When do you all think R&b went on a huge decline ?

Harold Johnson

New member
For me personally. I'm easily going with the 1990s without a doubt. Sampling, no instruments, hip hop becoming mixed with R&B, every artist just sang about 1 topic which was sex and fucking and nothing else, the vocal talent then was at an all time low. It lacked very very little originality back in the 1990s.
 

southern

Romelle
I think it was somewhere in the early 2000s, when it started to decline. By the mid 00s early 10s it was a wrap. I can see how the 90s can be thought of as a decline, when it comes to the things you mentioned, compared to how things were in the 80s and before. But R&B was going strong in the 90s. We still had Stevie Wonder, Prince, Aretha Franklin, and other greats, making hits in the 90s, along with the artists they influenced. But when people started excepting autotune and rappers singing in place of real singers , real R&B was dying. The whole HipHop / R&B and Autotune era genre really did it. There was still good R&B being made, but it wasn't the main driver for a lot of the labels. The labels didn't start bringing in new R&B acts until somewhere around the mid 10s.
 

Harold Johnson

New member
I think it was somewhere in the early 2000s, when it started to decline. By the mid 00s early 10s it was a wrap. I can see how the 90s can be thought of as a decline, when it comes to the things you mentioned, compared to how things were in the 80s and before. But R&B was going strong in the 90s. We still had Stevie Wonder, Prince, Aretha Franklin, and other greats, making hits in the 90s, along with the artists they influenced. But when people started excepting autotune and rappers singing in place of real singers , real R&B was dying. The whole HipHop / R&B and Autotune era genre really did it. There was still good R&B being made, but it wasn't the main driver for a lot of the labels. The labels didn't start bringing in new R&B acts until somewhere around the mid 10s.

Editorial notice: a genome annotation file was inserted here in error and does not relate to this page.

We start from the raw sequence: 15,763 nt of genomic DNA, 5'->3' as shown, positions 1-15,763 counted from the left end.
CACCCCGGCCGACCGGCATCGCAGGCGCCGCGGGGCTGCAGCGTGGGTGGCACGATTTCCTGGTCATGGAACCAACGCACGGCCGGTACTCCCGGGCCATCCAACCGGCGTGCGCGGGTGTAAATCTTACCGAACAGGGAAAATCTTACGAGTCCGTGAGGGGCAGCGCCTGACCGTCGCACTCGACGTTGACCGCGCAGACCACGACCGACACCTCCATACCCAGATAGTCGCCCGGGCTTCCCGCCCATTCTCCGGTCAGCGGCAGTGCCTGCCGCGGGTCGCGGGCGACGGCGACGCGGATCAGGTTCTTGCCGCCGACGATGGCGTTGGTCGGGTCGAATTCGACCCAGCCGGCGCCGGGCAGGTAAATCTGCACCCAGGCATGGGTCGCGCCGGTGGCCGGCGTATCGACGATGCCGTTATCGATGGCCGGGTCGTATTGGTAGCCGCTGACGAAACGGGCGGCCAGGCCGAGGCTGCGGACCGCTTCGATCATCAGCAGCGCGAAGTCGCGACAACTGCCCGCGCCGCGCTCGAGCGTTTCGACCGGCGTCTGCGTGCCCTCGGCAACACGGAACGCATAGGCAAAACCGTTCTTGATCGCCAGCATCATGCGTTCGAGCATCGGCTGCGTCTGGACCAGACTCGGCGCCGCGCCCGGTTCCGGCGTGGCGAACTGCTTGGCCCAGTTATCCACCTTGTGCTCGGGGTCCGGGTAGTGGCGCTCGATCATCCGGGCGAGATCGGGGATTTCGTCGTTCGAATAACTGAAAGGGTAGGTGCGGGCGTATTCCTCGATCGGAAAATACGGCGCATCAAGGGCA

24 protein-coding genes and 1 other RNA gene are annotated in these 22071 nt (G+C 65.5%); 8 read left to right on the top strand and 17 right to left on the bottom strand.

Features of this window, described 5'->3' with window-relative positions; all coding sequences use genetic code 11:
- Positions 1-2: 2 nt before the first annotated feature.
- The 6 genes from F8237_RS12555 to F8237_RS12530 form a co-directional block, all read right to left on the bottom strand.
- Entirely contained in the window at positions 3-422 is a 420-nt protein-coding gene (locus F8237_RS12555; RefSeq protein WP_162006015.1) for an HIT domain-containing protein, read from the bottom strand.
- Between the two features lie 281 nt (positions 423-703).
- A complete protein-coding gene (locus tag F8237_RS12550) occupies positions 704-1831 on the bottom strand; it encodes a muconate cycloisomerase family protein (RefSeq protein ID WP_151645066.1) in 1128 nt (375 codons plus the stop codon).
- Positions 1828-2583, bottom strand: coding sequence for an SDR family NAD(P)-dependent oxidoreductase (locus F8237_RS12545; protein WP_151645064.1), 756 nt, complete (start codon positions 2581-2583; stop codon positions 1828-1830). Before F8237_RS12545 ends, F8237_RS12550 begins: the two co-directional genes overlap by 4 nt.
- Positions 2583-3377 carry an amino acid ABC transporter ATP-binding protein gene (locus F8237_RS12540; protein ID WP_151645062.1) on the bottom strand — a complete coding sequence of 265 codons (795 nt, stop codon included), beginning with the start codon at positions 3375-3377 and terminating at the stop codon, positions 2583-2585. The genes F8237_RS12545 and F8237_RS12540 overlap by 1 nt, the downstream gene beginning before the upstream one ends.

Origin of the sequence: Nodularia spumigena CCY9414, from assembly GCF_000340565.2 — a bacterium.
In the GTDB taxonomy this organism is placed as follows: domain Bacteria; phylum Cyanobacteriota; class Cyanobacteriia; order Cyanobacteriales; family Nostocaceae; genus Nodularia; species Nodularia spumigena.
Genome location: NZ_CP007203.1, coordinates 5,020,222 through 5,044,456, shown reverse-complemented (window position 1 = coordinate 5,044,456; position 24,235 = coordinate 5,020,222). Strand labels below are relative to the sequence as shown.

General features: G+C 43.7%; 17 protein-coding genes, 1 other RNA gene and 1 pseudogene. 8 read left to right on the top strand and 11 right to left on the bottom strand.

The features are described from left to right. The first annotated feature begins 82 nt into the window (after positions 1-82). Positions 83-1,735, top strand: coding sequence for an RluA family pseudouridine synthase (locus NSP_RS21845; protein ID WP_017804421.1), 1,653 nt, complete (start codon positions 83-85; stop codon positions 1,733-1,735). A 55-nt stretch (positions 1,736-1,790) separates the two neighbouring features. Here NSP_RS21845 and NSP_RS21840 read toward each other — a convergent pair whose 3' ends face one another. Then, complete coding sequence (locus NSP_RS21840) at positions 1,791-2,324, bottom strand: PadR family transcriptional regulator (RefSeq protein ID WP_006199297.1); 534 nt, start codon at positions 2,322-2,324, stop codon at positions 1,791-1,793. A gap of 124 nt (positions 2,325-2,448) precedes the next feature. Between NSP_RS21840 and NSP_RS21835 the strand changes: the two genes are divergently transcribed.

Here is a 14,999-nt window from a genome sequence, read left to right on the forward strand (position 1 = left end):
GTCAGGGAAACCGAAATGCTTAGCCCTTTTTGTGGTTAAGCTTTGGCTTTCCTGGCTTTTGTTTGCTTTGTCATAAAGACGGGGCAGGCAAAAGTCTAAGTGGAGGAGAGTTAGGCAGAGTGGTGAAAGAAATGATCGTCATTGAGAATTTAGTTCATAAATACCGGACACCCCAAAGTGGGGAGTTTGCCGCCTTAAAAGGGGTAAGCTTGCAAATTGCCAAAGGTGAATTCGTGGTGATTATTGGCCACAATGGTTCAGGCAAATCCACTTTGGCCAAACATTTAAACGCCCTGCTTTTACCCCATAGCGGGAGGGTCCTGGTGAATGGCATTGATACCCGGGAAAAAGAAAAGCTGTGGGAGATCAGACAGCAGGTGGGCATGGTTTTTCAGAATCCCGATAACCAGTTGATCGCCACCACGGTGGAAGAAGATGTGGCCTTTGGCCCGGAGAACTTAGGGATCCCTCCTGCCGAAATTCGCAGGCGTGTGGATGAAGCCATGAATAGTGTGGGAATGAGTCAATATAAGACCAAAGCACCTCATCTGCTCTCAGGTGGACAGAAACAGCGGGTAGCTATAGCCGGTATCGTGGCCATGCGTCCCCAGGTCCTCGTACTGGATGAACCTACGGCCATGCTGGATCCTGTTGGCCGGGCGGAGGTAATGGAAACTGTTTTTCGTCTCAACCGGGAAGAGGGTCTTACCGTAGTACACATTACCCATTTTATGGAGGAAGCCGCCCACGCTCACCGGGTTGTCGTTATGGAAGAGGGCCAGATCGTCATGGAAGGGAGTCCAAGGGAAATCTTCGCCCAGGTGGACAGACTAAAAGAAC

Are you kidding me? Stevie Wonder and Aretha Franklin are from the 60s and 70s. Prince's career was on a huge decline because of his feud with Warner Bros, "slave" and creating trend chasing albums that weren't successful with the critics and commercially.

Stevie Wonder didn't have any hits in the 90s, neither did Aretha Franklin. You spoke like some 80s baby twat who probably grew up in the 90s

Bunch of millennials claiming artists from their parents generation
 
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Harold Johnson

New member
I think it was somewhere in the early 2000s, when it started to decline. By the mid 00s early 10s it was a wrap. I can see how the 90s can be thought of as a decline, when it comes to the things you mentioned, compared to how things were in the 80s and before. But R&B was going strong in the 90s. We still had Stevie Wonder, Prince, Aretha Franklin, and other greats, making hits in the 90s, along with the artists they influenced. But when people started excepting autotune and rappers singing in place of real singers , real R&B was dying. The whole HipHop / R&B and Autotune era genre really did it. There was still good R&B being made, but it wasn't the main driver for a lot of the labels. The labels didn't start bringing in new R&B acts until somewhere around the mid 10s.

Never mind, found you were born in the 80s. Makes sense with the revisionist history now.
 

southern

Romelle
Are you kidding me? Stevie Wonder and Aretha Franklin are from the 60s and 70s. Prince's career was on a huge decline because of his feud with Warner Bros, "slave" and creating trend chasing albums that weren't successful with the critics and commercially.

Stevie Wonder didn't have any hits in the 90s, neither did Aretha Franklin. You spoke like some 80s baby twat who probably grew up in the 90s

Bunch of fucking millennials claiming artists from their parents generation
They were already legends before the 90s. But they had songs on the radio in the 90s. Aretha Franklin - A Rose is still a Rose came out in 98. Stevie Wonder For Your Love - 95 - he won two Grammys for it., Prince had several top 10 billboard songs alone, not including R&B charts. Obviously their greatest work was before the 90s. They might have been past their peaks ( but they still had decent song that didn't chart well) but R&B wasn't necessary on a decline in the 90s, because of that. But its personal preference. I listen to 70s , 80s, and 90s all together, each era had a different style of R&B. Some music was more soulful, some had live instruments, some used DAWs ( even Stevie Wonder used them) , but the feeling was still there throughout the 90s, Imo. The 90s had some hiphop influence, but it wasn't as obvious as it was in the 2000s.